Potash Corp's long-serving CEO, Bill Doyle, passes the torch to
successor Jochen Tilk in July, but the charismatic Doyle will
stay on as senior adviser for a year.
Doyle is likely the most recognizable figure in global trade in
potash, a key nutrient for improving crop yields. His extended
presence signals there will be no imminent change in Potash
Corp's practice of scaling back output when demand slips, as the
company did in December when it cut 18 percent of its workforce.
Because Potash Corp owns the most potash-producing capacity in
the world, a change in that philosophy would cause the crop
nutrient's value to plunge.
That's what happened last summer after Potash's chief rival,
Russia's Uralkali OAO <URKA.MM>, quit the Belarusian Potash Co
(BPC) trading partnership and said it would maximize sales
A volume-driven battle for market share "is not going to
happen," said Barry Schwartz, chief investment officer at
investment management firm Baskin Financial.
Even so, Baskin just recently sold its stake in Potash Corp on
concern that BPC's breakup has diminished the pricing power of
potash miners. Potash Corp, Mosaic Co <MOS.N> and Agrium Inc <AGU.TO>
<AGU.N> jointly own Canpotex Ltd, a company that collectively
markets their potash production outside North America.
Global demand for potash is expected to rise in 2014, but key
importers in China and India have for the past couple of years
demonstrated an ability to drive deeper discounts on contracted
volumes due to plentiful supplies.
Tilk is the former chief executive of Inmet Mining, a copper,
zinc and gold producer that First Quantum Minerals <FM.TO>
acquired last year. In a brief statement on Sunday he said he
shares Doyle's philosophy of running the company. He was not
available for an interview on Monday.
Tilk, 50, studied mining at Germany's RWTH Aachen University in
the 1980s before joining Inmet, according to his LinkedIn page.
A Canadian citizen, he will live in Saskatoon, Saskatchewan,
where Potash Corp is based, company spokesman Bill Johnson said.
If Potash Corp intended to fight for volume over price, it
likely would not have chosen an operations-focused leader over a
smooth salesman like Doyle, Spencer Churchill, analyst at
Paradigm Capital, said in an interview.
"This guy is more of an efficiency guy, grinding out profits,"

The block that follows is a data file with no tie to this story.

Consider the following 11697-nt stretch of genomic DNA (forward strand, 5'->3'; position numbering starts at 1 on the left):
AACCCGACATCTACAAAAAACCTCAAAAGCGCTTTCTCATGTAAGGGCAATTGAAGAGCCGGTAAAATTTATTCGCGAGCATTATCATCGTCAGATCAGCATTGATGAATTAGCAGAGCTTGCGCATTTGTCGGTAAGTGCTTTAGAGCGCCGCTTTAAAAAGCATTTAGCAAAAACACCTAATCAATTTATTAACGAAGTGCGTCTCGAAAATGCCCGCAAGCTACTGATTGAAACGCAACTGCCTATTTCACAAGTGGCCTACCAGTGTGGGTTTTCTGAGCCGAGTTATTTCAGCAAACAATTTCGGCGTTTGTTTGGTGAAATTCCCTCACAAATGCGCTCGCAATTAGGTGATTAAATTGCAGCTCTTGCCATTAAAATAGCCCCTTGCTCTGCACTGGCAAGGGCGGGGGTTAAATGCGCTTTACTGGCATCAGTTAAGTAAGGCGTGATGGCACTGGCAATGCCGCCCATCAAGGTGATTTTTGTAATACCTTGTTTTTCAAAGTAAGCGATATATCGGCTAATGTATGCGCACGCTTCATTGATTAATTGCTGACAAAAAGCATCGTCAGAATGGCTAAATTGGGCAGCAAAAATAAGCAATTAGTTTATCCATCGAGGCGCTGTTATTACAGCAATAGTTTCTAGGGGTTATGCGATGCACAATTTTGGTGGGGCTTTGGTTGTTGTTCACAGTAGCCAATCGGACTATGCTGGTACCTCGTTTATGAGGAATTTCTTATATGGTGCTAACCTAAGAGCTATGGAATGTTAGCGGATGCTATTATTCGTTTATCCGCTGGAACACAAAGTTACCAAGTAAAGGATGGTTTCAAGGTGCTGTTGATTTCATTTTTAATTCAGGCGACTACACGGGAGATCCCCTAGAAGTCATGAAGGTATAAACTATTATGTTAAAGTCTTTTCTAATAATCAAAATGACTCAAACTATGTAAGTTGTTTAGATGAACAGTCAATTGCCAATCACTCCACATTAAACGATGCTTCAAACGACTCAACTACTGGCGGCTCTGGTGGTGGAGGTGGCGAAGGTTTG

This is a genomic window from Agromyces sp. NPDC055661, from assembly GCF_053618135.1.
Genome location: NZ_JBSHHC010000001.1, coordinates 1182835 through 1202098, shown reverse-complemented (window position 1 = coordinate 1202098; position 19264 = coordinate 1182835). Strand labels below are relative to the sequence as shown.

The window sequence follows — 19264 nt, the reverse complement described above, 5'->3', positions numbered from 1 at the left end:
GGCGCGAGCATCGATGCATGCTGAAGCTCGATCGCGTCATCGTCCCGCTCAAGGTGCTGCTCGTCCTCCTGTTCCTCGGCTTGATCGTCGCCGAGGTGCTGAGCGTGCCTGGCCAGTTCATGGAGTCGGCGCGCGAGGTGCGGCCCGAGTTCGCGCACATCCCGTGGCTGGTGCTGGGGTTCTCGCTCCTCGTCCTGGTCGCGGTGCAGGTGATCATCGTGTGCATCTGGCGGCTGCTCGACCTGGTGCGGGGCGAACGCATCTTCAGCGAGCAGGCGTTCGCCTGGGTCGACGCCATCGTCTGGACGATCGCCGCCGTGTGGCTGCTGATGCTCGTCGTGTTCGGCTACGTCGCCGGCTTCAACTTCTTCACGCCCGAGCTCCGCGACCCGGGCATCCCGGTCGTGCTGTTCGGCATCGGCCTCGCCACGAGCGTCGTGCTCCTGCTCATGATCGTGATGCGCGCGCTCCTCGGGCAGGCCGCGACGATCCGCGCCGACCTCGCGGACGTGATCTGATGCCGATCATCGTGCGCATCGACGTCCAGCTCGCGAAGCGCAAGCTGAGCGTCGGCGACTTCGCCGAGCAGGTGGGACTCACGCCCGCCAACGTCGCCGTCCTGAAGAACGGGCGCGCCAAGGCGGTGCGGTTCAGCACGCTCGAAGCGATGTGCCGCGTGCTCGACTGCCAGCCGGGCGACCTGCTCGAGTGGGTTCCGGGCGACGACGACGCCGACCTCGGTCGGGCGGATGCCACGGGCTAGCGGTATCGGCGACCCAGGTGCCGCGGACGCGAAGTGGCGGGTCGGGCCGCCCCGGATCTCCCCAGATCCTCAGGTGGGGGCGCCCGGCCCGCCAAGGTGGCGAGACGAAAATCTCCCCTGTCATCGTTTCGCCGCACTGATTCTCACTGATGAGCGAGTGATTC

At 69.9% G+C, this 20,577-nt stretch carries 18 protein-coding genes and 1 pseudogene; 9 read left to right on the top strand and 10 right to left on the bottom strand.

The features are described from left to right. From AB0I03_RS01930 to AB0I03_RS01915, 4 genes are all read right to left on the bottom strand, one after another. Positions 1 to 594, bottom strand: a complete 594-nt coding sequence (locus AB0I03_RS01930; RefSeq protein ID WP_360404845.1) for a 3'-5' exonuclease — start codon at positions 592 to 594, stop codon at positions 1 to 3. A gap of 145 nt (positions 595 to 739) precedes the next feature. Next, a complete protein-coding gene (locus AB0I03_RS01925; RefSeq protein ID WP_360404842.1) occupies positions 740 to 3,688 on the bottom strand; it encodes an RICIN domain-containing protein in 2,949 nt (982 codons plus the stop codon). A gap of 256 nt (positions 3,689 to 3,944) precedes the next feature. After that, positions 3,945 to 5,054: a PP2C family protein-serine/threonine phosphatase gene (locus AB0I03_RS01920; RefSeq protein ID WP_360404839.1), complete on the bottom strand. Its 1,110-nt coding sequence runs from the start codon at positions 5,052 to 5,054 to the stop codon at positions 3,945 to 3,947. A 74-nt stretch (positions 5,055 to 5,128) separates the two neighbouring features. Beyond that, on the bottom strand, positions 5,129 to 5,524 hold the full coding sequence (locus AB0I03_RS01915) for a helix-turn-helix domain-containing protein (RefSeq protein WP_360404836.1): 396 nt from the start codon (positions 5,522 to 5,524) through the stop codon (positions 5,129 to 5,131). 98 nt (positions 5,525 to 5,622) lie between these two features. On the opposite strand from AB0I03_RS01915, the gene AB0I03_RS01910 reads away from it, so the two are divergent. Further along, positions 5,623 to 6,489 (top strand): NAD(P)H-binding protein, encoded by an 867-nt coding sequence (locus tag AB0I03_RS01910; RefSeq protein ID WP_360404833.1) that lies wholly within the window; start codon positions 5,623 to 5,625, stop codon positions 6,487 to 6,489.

In January, Potash Corp forecast a profit of $1.40 to $1.80 a
share for 2014, lower than last year, when it earned $2.04 a
share. The company's shares are down about 9 percent from a year
ago, although they have rebounded more than 5 percent in 2014.
The shares dropped more than 2 percent in New York and Toronto
on Monday afternoon, falling slightly faster than those of its
North American peers.
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Unlike Potash Corp, Inmet was a producer whose rate of production
and sales did not significantly affect market prices.
Consequently, Tilk's history at Inmet does not reveal his views
on supply management, said Raymond Goldie, analyst at Salman
To be sure, forces outside Potash Corp's boardroom could prompt
Tilk to play a different hand than expected. Uralkali continues
to operate outside of BPC, leaving supplies less tightly managed
than they have been in recent years.
BHP Billiton PLC <BLT.L> <BHP.AX> and K+S AG <SDFGn.DE>,
meanwhile, are building mines in Potash Corp's Saskatchewan
backyard that could erode Canpotex's market clout. BHP has not
yet given the full go-ahead to its potash project.
Doyle, who turns 64 next month, was expected to retire soon, but
bypassing internal candidates for someone with no background in
fertilizers might surprise some investors, Scotiabank analyst
Ben Isaacson said in a note to clients.
Doyle may be most remembered for fending off a hostile takeover by
BHP Billiton in 2010. The Canadian government's rejection of
BHP's move is likely to deter any potential suitors from
approaching Potash Corp in the foreseeable future.
Tilk is just the latest new face atop the world's biggest
fertilizer producers. Earlier this year, new CEOs took the helms
of Agrium Inc <AGU.TO><AGU.N> and CF Industries <CF.N>,
replacing chief executives who were, like Doyle, approaching
normal retirement age.
Uralkali also replaced its CEO in a shakeup after the collapse
The appointment of Tilk followed a three-year search. The
company's board decided to start the transition now because an
"exceptional candidate" was available, Potash Corp's Johnson
Doyle, who served as CEO for 15 years, led Potash Corp through
an $8-billion, 11-year expansion of its Canadian potash mines
that is nearly complete, freeing up cash for other uses. With
Uralkali, Mosaic and Agrium also expanding, however, global
capacity exceeds current demand, and another round of
cost-cutting by Potash is likely, BGC analyst Mark Gulley said.
Tilk has valuable experience from building Inmet, but Potash
Corp is "a mature company" that doesn't need more mines, said
Schwartz of Baskin, which is also a former shareholder of Inmet.
"It's going to be a tough job," Schwartz said. "This guy is
going to be criticized if he doesn't do something, criticized if
he does. So, good luck."
(Reporting by Rod Nickel in Winnipeg, Manitoba; editing by Peter
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